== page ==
I would say that before I began learning about swords, I probably invisioned the "classic" sword would have a hilt similar to the Black Prince with a blade more like that of the Albion Baron.

Kenton
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Felix Wang




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PostPosted: Tue 04 Jul, 2006 2:37 pm    Post subject:         Reply with quote

I would think the archetype of the medieval sword would be rather like a type XI - long, parallel edges, mildly pointed, fuller, straight cross and disc pommel.
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Edward Hitchens




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PostPosted: Thu 06 Jul, 2006 12:21 pm    Post subject:         Reply with quote

Taylor Ellis wrote:
For me the Knight is the quintessential medieval sword. The Steward is up there though. Happy


I couldn't agree more. Wink

"The whole art of government consists in the art of being honest." Thomas Jefferson
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Micha Hofmann




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PostPosted: Thu 06 Jul, 2006 1:34 pm    Post subject:         Reply with quote

Hmmmm.... strange. When I look at all the swords I've seen on the net, one sword always feels most...medieval to me.

And it always looks like the Gaddhjalt ( or perhaps a little like the st. Maurice, too ). WTF?!



I don't know why I think this way. Maybe it was those little toy Normans and Anglo-Saxons I played with so much, when I was a kid... Wink
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Craig Peters




PostPosted: Thu 06 Jul, 2006 3:09 pm    Post subject:         Reply with quote

Guys, I appreciate that some of you want to share your ideas about what the quintessential medieval sword is. However, my question isn't really asking about what your opinion of the quintessential medieval sword is; I know that pretty much everyone here at myArmoury is much more sophisticated that the average person and has a far better idea of what the quintessential sword might be like. I'm more interested in your thoughts and ideas about what the lay public thinks and why. If you don't have any ideas about this, consider asking someone you know who is a member of the lay public.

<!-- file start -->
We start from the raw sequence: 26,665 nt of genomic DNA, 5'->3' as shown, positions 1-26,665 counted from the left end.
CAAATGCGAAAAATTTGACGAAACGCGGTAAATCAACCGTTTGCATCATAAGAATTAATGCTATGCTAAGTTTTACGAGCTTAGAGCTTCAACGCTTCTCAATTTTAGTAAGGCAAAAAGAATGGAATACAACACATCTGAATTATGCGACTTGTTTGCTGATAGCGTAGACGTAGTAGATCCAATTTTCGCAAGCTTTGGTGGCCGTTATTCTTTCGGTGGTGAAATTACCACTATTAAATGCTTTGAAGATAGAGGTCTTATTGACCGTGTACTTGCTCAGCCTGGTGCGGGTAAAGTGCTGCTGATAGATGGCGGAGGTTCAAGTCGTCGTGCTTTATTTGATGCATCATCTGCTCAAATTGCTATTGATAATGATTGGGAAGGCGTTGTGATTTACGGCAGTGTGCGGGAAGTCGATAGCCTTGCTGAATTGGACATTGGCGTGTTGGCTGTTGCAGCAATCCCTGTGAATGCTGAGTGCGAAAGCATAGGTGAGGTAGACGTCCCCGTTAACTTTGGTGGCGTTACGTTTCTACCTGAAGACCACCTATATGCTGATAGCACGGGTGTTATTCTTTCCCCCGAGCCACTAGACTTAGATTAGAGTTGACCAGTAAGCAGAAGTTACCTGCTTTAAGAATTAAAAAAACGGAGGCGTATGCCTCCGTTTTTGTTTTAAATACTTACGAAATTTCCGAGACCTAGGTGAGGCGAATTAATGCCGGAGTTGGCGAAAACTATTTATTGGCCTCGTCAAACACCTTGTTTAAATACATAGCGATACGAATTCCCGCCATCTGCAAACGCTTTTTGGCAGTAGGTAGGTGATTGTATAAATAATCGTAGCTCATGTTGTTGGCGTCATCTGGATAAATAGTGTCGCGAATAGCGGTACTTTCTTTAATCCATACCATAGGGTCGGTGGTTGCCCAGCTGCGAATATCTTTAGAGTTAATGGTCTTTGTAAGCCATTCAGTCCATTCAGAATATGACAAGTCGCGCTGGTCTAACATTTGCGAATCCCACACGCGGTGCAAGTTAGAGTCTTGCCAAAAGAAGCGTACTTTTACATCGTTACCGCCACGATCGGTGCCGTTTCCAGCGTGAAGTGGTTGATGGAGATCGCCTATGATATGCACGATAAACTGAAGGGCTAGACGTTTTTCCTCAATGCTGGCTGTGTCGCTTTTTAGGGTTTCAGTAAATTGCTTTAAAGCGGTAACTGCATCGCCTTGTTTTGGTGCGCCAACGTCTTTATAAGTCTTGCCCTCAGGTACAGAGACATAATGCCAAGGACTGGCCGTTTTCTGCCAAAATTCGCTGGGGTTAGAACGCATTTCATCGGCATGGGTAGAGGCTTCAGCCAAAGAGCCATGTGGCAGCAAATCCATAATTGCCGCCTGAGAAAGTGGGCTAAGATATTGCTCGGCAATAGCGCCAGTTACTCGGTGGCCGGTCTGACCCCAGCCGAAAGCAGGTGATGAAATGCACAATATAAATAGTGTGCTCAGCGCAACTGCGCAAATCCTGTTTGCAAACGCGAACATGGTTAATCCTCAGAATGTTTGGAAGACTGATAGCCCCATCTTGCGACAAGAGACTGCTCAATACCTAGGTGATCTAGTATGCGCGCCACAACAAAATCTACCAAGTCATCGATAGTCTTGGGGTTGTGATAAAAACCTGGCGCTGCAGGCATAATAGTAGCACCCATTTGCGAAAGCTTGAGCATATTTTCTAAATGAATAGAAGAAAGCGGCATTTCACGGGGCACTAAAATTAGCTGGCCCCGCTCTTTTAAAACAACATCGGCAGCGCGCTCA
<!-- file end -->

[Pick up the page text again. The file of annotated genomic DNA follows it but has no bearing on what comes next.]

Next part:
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Steve Grisetti




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PostPosted: Thu 06 Jul, 2006 4:41 pm    Post subject:         Reply with quote

I think that those without a deeper interest in history will tend to be influenced by the latest popular films. Fortunately, Kingdom of Heaven illustrated some swords that weren't too bad, if not necessarily correct for the period.
"...dismount thy tuck, be yare in thy preparation, for thy assailant is quick, skilful, and deadly."
- Sir Toby Belch
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Bryce Felperin